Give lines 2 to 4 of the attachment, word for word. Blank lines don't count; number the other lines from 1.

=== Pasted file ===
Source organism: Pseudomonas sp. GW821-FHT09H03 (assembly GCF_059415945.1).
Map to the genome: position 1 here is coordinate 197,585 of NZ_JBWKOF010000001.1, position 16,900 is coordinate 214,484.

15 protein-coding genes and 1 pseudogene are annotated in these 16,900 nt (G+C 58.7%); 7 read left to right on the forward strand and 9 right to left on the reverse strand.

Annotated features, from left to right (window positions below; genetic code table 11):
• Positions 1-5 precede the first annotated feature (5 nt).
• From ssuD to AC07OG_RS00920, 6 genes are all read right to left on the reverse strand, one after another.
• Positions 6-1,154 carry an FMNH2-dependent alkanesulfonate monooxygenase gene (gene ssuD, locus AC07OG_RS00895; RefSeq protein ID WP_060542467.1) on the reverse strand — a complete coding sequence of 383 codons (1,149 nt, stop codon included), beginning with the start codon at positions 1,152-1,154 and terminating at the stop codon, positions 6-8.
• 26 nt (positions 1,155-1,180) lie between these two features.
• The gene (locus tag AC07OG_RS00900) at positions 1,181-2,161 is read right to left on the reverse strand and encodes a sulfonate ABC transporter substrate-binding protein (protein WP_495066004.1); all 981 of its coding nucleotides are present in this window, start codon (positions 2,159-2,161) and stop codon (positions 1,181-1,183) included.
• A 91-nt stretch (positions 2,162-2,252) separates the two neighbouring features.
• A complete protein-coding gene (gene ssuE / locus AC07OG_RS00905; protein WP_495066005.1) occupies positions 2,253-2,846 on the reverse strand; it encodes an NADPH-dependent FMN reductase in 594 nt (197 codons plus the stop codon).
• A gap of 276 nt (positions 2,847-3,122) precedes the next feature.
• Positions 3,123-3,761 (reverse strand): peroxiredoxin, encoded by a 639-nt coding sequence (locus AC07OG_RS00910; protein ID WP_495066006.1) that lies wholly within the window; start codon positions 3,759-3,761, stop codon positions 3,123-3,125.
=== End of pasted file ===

Map to the genome: position 1 here is coordinate 197,585 of NZ_JBWKOF010000001.1, position 16,900 is coordinate 214,484.

15 protein-coding genes and 1 pseudogene are annotated in these 16,900 nt (G+C 58.7%); 7 read left to right on the forward strand and 9 right to left on the reverse strand.

Annotated features, from left to right (window positions below; genetic code table 11):